Chinese Planes Are Cancelling Flights to Pyongyang Over Drop in Demand

Whether North Korean dictator Kim Jong Un realizes it or not, the situation is looking pretty grim for him and his communist regime, as even their sole major ally, China, has grown weary of Kim’s activities.

The Wall Street Journal reported that all flights on China’s flagship carrier China Airlines between Beijing and the North Korean capital of Pyongyang have been “temporarily suspended,” a likely euphemism for “we’re scared Trump is going to finally put Kim in his place and don’t want our citizens to get hurt.”

A booking operator for Air China said that notice of the flight suspensions was issued Friday and that flights between the two cities probably wouldn’t resume before the end of May.

Regular flights between Beijing and Pyongyang began in 2008 and typically occur three times per week, though flights have been cancelled previously for various reasons.

It is worth noting that while Air China is the only Chinese carrier to service direct flights between the mainland and the peninsula, North Korea’s state-run Air Koryo operates direct flights to several Chinese cities, including Beijing, Shanghai, Shenyang and the border city of Dandong.

Though initial reports stated that the flights had been cancelled altogether, Reuters reported that Air China made it clear the flights had only been temporarily suspended due to lack of ticket sales and would eventually resume at an unspecified date.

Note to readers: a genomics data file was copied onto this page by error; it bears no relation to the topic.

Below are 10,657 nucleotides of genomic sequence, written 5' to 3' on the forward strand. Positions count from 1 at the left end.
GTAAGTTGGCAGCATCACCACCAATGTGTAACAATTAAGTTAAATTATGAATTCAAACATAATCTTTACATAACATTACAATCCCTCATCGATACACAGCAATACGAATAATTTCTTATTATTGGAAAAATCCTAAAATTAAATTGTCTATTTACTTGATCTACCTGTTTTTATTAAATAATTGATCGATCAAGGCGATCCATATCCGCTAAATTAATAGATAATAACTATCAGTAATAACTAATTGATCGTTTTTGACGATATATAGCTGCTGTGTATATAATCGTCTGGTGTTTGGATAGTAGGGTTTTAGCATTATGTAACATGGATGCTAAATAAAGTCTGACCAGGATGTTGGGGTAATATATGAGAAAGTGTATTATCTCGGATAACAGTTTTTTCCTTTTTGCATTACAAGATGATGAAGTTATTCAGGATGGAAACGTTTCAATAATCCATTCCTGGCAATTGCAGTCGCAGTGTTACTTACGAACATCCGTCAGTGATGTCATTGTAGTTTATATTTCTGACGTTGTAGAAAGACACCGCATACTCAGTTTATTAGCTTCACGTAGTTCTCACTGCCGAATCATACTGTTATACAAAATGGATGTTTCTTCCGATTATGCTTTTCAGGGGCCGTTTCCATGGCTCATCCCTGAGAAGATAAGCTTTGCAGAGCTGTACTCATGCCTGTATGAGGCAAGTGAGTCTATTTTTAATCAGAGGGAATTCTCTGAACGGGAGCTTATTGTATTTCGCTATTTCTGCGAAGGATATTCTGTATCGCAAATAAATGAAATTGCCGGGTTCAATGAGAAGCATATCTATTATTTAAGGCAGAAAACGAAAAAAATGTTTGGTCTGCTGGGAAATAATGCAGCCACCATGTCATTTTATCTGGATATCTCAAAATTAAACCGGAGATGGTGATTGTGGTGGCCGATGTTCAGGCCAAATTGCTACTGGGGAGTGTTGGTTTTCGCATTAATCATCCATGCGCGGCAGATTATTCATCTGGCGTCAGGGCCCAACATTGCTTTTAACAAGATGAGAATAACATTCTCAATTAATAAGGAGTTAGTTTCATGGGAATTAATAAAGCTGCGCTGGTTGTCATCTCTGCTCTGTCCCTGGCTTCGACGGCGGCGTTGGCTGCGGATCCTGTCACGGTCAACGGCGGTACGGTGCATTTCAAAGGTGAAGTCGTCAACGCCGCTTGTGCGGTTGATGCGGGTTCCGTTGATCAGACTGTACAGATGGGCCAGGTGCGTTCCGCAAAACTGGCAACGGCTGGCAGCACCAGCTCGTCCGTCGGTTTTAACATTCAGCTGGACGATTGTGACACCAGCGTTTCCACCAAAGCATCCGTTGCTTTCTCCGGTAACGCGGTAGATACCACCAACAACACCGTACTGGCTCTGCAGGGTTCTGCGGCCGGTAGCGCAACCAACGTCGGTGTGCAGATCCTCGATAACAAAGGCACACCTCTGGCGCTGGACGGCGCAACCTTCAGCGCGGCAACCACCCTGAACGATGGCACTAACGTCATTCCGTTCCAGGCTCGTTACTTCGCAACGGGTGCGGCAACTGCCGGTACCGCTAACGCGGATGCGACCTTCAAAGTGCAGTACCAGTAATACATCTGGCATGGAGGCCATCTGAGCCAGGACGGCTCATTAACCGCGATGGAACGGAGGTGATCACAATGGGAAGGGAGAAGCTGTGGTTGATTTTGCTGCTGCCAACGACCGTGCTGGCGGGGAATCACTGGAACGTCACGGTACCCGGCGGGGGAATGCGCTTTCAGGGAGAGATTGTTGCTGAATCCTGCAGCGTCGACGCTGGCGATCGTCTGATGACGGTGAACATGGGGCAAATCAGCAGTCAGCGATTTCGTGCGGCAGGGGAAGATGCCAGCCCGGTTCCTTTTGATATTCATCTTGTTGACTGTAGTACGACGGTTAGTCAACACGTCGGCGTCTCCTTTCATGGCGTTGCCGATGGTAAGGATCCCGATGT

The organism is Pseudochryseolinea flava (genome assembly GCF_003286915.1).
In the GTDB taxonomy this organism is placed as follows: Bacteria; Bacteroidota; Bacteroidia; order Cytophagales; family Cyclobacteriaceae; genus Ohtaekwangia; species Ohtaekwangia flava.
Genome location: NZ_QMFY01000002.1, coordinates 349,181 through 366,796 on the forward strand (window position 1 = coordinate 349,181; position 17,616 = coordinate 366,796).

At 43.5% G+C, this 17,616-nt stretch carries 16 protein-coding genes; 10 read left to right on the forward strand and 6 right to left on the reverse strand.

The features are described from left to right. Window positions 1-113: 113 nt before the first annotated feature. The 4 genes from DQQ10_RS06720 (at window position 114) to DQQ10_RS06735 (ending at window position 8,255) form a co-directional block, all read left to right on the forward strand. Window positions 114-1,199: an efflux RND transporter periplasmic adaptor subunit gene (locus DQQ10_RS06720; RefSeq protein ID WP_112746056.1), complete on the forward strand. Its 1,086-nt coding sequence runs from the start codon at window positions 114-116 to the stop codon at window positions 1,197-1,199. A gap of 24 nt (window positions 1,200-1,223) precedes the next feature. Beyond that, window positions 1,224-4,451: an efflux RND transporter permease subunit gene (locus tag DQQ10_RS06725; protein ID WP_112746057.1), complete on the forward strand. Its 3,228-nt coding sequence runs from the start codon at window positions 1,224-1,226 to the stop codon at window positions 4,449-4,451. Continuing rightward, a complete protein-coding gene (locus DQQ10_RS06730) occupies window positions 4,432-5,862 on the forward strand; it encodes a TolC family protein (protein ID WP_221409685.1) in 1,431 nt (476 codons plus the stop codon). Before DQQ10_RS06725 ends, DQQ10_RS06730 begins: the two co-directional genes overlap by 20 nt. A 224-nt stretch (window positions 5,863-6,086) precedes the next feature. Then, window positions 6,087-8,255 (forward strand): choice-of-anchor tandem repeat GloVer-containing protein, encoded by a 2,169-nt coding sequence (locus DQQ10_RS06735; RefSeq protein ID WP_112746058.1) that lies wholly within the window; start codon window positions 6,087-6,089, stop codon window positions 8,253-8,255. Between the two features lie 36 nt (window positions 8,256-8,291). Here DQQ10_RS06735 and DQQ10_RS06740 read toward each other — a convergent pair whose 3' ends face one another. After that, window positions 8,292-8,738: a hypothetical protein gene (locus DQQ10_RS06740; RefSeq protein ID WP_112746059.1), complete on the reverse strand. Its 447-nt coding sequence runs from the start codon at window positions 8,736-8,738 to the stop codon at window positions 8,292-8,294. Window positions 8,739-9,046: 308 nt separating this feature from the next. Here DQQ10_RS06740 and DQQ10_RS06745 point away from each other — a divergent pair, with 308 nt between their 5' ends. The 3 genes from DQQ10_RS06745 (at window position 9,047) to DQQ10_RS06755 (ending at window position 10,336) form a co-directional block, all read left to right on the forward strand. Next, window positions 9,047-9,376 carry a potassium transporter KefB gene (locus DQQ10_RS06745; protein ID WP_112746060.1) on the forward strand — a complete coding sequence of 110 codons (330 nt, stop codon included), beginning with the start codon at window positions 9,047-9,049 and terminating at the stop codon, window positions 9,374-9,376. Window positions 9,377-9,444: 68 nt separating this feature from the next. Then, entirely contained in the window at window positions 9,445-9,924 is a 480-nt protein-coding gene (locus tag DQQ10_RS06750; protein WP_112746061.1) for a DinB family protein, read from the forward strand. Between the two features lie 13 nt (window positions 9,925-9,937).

But, as we all know, Air China will say whatever the Chinese Communist government wants, and blaming poor ticket sales is a perfectly reasonable cover for a government that’s scared Trump will finally do what is necessary to take out Kim once and for all.

“Air China did not stop operation of the Beijing to Pyongyang route, but temporarily canceled some flights based on the situation of ticket sales,” a spokesperson for Air China said.

The spokesperson added that flights would likely resume as needed whenever ticket sales improved.

What do you want to bet that “whenever ticket sales improve” will be once the U.S. has settled matters on the peninsula?

But even if Air China is being truthful about ticket sales, that in itself is a measure of just how worried the Chinese are that KJU’s regime (and his own days) are ticking down quickly.

According to a report from the U.K. Daily Star, there are increasing fears that a military confrontation is on the verge of occurring.

In fact, mere hours before the announcement from Air China, Chinese foreign minister Wang Yi publicly cautioned that war could break out on the Korean peninsula “at any moment.”

During a news conference Yi stated that drastic action would likely be required to halt the “irreversible route” the world seemed to be heading toward, adding, “If a war occurs, the result is a situation in which everybody loses and there can be no winner.”

That announcement makes perfect sense in light of the U.S.’ overdue strong rhetoric coming from a Trump administration bent on avoiding the massive mistakes the Obama White House made. Secretary Mattis himself has said that North Korea must change its behavior, with an implied “or else” indicated by the U.S. military build up in the region.

It is thought that the North Korean dictator could be planning another major test of his nuclear missile program this weekend, which could draw a military response from both China and U.S. military assets positioned strategically in the region.

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